It is well known that silos have long prevented banks from achieving the ideal customer experience, because they create a fragmented user experience. An executive from Ally Bank made an interesting observation at a recent industry conference. “The irony is that fintechs are creating mini-silos with the variety of options consumers are using,” she said. “This is an opportunity for banks.”
Fintech companies can only disrupt so much. Banks are already their customers’ channel of choice in many ways, but they need to evolve to better meet consumer preferences as these mini-silos suggest.
It is clear that banks understand the opportunity technology brings to improve the customer experience and increase efficiency. In fact, Fifth Third plans to hire 200 developers, engineers and other IT-related staffers with the end goal of being better at digital banking. This decision comes from a 28% increase in customers using its mobile banking app and a 58% increase in the number of customers interacting with the bank solely through mobile applications, all within one year.
As banks begin to offer similar services to their fintech counterparts and enhance current functionality, there are several key points to consider.
Technology is great, but it must deliver
Hertz has deployed kiosks that connect you to live video representatives via phone who facilitate your reservation. The intent is to provide a faster, more flexible option for car rentals. While waiting in line at the counter recently, my colleague was asked if he would like to save time by using this self-service option. Unfortunately, the check-in screens were displaying wait times and when a representative finally answered, they disconnected the call because there was no sound. After several attempts to get one of the machines to work, an employee apologetically walked him back to the counter.
In this case, the technology didn’t live up to its promise to streamline the process.
Regardless of whether you are a car rental agency, fintech, or bank, if your technology is designed to provide a better customer experience it has to deliver—not create more friction.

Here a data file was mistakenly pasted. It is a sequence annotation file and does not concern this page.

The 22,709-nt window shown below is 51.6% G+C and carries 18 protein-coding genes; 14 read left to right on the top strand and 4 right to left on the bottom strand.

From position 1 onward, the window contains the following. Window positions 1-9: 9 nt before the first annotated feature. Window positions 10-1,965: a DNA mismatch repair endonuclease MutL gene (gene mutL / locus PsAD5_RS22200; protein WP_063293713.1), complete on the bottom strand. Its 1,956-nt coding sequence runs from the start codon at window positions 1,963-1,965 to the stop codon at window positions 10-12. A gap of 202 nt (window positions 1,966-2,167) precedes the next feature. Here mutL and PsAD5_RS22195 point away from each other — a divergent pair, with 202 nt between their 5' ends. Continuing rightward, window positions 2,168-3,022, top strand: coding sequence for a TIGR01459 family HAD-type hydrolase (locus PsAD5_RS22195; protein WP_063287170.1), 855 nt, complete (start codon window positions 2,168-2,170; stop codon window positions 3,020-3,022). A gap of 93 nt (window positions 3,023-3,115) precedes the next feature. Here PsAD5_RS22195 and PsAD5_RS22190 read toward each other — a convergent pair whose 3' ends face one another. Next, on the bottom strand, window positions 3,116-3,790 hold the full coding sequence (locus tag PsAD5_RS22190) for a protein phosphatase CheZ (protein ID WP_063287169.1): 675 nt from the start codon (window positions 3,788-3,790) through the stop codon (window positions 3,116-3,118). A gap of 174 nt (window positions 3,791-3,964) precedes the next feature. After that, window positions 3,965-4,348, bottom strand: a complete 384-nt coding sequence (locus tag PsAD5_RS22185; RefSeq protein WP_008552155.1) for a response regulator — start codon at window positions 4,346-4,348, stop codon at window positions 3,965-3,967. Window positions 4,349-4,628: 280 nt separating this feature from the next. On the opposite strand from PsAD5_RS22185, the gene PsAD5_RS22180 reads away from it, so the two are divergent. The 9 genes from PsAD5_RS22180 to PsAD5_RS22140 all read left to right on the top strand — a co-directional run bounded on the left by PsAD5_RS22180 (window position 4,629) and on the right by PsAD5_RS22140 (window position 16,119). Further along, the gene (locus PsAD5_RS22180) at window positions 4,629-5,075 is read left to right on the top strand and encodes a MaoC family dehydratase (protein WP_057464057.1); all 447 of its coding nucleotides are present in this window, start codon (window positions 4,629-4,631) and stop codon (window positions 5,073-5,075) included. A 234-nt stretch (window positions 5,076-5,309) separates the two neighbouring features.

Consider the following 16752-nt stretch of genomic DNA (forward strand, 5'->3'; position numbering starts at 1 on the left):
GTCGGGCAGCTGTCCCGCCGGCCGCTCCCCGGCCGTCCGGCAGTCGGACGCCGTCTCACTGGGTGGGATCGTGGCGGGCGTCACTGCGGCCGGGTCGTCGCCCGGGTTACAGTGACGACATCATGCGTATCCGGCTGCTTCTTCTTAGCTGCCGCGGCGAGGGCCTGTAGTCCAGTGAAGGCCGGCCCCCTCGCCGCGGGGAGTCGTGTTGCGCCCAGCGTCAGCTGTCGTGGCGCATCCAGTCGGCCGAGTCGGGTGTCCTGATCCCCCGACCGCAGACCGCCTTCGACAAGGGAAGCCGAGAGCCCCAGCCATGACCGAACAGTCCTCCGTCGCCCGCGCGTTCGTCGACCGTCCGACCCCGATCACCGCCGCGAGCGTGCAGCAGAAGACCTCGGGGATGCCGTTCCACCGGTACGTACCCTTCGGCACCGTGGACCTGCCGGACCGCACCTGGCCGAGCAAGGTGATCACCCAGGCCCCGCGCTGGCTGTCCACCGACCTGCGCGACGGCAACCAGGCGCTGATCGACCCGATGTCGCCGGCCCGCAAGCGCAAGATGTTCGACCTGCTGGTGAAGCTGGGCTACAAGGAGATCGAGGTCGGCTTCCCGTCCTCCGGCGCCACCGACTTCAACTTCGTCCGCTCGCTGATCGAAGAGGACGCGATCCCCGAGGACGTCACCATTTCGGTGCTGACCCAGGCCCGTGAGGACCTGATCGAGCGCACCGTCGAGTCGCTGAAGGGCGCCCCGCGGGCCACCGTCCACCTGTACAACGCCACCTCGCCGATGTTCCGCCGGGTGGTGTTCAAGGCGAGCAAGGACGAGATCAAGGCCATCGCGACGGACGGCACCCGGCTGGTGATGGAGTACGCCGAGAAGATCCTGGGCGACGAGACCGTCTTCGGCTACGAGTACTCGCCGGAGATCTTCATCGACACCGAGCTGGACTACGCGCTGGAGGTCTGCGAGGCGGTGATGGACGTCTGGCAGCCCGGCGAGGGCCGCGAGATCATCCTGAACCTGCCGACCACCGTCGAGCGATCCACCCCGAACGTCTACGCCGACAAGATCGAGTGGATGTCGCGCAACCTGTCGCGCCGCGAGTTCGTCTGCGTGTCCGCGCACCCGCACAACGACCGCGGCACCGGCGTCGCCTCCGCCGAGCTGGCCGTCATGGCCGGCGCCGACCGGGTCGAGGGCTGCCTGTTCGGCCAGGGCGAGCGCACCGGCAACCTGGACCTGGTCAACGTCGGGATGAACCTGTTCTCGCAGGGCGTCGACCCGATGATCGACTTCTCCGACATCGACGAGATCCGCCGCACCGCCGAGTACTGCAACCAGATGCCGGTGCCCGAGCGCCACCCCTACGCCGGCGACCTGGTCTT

Keep it simple and make it accessible
If fintech companies have an edge when it comes to facilitating payments, it’s on the side of usability.
Ally discovered that simply changing the navigation of its user interface made a big difference to its customers. The bank removed P-to-P payments from its transfer options because that is not how customers viewed the transaction. They saw it, not surprisingly, as a payment.
Ally also increased its remote deposit capture limit from $2,500 up to $50,000 to better meet customers’ needs.
Making services and funds accessible and transactions seamless, especially through digital channels is crucial for banks. Feedback loops from customers are necessary to ensure mobile banking apps are intuitive and user friendly.
Security is priority number one
Security is where banks have the edge. According to a 2015 American Bankers Association study 75 percent of consumers trust banks most to keep their payments safe. Additionally, an ING International Survey reports that 84 percent of consumers trust their own bank the most to provide a mobile payment app.
The use of biometrics and tokenization is increasing as consumers’ adoption of mobile and online banking grows. Some mobile banking apps offer extra security features such as one-time authorization codes sent via text or email each time a customer signs in and the ability to choose the level of authentication for the device.
The prospect of digital identities is also beginning to surface. Several banks are pursuing partnerships (BBVA Compass and Dwolla, USAA with an unnamed government agency) to allow people to be authenticated once by a trusted provider rather than share personally identifiable information (PII) with numerous third parties, as we do today.
The opportunity is clear—banks that provide a consistent, seamless, secure customer experience will break down the mini-silos being generated by fintech disruptors.